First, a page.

Mountain nature is exceptionally rich, and mountains are Europe's ecological backbone, water tower and green lung. Yet mountain nature is threatened by the effects of global warming and various human pressures. Euromontana promotes the sustainable development and protection of the mountain environment, as well as the fair recognition of the ecosystem services that mountains provide to society as a whole.

Protecting mountain biodiversity

Mountain areas are the ecological backbone of Europe. They are particularly rich in biodiversity and many areas, such as the Iberian mountains, are home to numerous endemic species. Mountains also play a key role in the Natura 2000 network, with 43% of protected sites located in mountain areas. However, climate change, soil artificialisation and land abandonment are causing a loss of biodiversity. As an illustration of the considerable damage, 60% of mountain plant species in the Alps may face extinction by 2100 if they cannot adapt to climate change by moving northwards or upslope.

We call for

  • Stepping up efforts to mitigate climate change. Mountains are particularly vulnerable to biodiversity loss because many mountain species can only survive in limited climatic niches. In some areas, global warming is already pushing species from lower altitudes to higher ones.
  • Maintaining a significant budget for mountain farming in the Common Agricultural Policy. Payments for Areas of Natural Constraints help to maintain agriculture and protect biodiversity in mountain areas. In particular, the conservation of many habitats and species, such as grasslands, the Alpine chamois and the golden eagle, is linked to the maintenance of pastoral systems.
  • Ensuring ecological continuity by maintaining and creating natural corridors, in particular through the LIFE programme.
  • Developing more habitat and species restoration and conservation projects across mountain ranges, including cross-border massifs, to maximise the environmental benefits.
  • Reinforcing the efforts to protect forests, which are affected by illegal logging and severe forest fires, especially in Natura 2000 areas.

Securing water resilience

The mountains are Europe’s water towers. The Alps alone provide 40% of Europe’s fresh water. But this vital resource is under threat from rising temperatures, leading to the melting of glaciers and the emergence of new, more erratic and unpredictable water cycles. With dwindling water resources, conflicts over water use are increasing and a long-term European vision is needed to ensure resilience.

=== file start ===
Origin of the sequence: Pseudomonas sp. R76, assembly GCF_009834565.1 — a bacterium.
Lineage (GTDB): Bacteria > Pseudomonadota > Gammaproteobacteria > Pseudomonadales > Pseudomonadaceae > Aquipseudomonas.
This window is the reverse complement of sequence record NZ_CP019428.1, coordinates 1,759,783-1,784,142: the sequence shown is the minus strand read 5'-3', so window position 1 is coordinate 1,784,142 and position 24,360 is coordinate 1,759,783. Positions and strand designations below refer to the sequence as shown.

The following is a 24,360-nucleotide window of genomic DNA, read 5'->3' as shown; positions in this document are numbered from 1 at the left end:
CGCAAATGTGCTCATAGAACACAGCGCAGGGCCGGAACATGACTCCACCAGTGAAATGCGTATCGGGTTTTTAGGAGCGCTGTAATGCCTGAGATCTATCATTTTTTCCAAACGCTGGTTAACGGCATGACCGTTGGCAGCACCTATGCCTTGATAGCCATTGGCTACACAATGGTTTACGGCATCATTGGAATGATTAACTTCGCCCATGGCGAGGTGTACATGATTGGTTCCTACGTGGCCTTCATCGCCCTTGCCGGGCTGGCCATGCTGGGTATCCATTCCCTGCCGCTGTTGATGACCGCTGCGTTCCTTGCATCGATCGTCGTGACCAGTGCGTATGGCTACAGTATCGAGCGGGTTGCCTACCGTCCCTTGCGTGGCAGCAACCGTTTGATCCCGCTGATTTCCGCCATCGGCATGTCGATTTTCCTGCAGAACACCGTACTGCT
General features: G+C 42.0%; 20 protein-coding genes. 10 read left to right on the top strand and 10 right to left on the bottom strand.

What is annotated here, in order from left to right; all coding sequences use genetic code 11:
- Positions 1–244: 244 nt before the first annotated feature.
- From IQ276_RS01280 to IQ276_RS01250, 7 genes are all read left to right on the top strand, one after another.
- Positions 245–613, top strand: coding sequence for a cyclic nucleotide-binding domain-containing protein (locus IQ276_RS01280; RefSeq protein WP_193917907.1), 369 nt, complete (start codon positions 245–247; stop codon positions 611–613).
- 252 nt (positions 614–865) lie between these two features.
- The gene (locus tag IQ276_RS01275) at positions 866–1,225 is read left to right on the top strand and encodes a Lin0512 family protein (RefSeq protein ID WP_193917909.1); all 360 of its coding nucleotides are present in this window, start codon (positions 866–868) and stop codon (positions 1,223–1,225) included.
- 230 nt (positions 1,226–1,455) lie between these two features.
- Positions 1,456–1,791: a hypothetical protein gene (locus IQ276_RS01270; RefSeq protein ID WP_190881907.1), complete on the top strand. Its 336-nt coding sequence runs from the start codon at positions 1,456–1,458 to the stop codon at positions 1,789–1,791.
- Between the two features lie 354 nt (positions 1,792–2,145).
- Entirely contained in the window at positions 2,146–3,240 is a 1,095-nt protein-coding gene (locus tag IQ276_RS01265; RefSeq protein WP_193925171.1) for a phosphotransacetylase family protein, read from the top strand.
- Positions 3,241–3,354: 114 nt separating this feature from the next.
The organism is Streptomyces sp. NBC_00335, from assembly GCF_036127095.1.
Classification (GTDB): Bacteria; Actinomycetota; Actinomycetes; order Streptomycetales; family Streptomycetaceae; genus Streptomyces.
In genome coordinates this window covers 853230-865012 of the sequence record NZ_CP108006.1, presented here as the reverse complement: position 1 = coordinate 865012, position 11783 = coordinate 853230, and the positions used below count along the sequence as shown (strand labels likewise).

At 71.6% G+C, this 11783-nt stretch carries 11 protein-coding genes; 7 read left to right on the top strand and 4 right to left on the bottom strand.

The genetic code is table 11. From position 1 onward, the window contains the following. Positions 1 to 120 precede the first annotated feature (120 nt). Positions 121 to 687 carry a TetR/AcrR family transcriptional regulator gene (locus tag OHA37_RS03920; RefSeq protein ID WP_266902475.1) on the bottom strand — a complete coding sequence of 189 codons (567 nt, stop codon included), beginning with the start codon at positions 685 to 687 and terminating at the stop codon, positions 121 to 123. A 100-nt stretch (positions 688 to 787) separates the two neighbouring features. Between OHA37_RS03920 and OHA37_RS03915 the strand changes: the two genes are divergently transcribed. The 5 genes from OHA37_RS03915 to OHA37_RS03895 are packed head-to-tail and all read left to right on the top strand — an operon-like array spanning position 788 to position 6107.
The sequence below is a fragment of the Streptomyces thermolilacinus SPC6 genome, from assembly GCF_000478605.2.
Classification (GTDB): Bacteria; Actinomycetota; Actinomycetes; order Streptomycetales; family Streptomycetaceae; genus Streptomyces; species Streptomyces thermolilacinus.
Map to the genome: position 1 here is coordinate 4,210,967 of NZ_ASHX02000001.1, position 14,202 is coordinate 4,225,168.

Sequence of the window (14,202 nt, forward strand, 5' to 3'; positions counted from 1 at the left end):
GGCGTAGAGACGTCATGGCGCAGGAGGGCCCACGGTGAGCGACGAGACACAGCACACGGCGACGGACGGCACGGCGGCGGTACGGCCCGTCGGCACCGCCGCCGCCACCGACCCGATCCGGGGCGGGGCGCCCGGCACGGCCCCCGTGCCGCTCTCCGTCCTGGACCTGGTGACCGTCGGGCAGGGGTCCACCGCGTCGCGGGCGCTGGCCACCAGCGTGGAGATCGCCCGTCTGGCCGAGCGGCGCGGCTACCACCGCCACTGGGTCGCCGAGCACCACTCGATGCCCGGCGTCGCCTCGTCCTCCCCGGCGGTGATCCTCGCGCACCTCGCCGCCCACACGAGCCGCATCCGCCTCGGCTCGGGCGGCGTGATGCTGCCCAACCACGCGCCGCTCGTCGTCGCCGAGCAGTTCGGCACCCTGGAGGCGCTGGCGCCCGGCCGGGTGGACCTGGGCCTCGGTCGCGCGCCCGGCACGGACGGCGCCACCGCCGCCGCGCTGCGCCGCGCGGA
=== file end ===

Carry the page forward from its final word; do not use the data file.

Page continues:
We call for

  • Improving access to reliable long-term data on water, in particular through the European Union’s Copernicus service.
  • Developing strategies at the catchment level in consultation with local communities, including those involved in agriculture, tourism, energy and industry. This would promote the resilience of water resources in the long term and avoid conflicts of use by prioritising uses appropriate to each local context.
  • Launching campaigns to raise awareness of the water crisis at European, national and regional levels. Policy makers and local communities are still insufficiently aware of the challenges of water management and its impacts in mountain areas.
  • Increasing the protection of wetlands, in particular through the LIFE programme. The creation of new wetlands, such as lakes from melting glaciers, must also be anticipated to avoid the risk of maladaptation.
  • Enhancing the recognition of the role of mountain farming in water management by maintaining increased support for these areas in the Common Agricultural Policy.
  • Adopting an informed use of hydropower and favouring small-scale installations.

Recognising the role of mountains with payments for ecosystem services

Europe’s mountains provide a wide range of ecosystem services to society as a whole, including supporting, provisioning, regulating and cultural services. Yet, mountain areas are often not compensated for the ecosystem services they provide. Euromontana advocates fair recognition and payment to support long term provision of these environmental benefits.

We call for

  • Compensating mountain areas for the provision of ecosystem services by introducing payments in the funding allocated to mountain municipalities. Some inspirational experiences can be drawn from France and Lombardy in particular.
  • Better valuing the ecosystem services provided by mountain agriculture and pastoralism, especially in terms of protecting species and habitats, combating soil erosion, preserving water resources and preventing forest fires.